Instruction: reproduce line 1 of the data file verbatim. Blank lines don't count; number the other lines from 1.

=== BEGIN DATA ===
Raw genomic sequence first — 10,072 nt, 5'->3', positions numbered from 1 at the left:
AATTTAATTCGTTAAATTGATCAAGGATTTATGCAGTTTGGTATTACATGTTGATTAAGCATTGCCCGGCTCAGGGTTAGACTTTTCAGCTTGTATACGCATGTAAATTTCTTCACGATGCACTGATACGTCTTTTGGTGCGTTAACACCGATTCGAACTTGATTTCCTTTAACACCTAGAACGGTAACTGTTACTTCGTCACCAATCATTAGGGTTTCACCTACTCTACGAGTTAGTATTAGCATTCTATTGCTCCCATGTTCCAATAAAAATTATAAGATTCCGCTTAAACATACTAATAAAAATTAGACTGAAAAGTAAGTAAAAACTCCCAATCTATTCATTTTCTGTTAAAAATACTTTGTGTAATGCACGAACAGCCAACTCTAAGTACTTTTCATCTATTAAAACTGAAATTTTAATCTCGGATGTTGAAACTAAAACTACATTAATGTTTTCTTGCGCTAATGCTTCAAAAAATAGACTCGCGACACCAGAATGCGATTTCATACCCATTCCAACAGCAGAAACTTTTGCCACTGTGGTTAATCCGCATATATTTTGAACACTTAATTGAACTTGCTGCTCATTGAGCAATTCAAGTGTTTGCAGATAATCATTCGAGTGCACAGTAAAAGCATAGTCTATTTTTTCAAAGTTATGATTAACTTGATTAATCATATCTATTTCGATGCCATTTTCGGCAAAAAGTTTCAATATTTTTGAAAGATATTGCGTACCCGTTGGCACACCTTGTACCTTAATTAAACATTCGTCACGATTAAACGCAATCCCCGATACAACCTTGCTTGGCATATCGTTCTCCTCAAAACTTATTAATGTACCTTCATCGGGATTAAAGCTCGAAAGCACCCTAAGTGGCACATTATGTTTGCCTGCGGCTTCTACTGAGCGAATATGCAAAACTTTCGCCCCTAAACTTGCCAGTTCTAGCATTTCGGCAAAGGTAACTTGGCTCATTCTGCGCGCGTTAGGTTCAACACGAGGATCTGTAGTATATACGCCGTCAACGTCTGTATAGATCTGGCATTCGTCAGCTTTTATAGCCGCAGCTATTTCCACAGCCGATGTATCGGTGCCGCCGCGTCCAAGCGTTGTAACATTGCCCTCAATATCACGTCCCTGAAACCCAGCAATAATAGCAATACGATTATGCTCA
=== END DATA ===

Raw genomic sequence first — 10,072 nt, 5'->3', positions numbered from 1 at the left: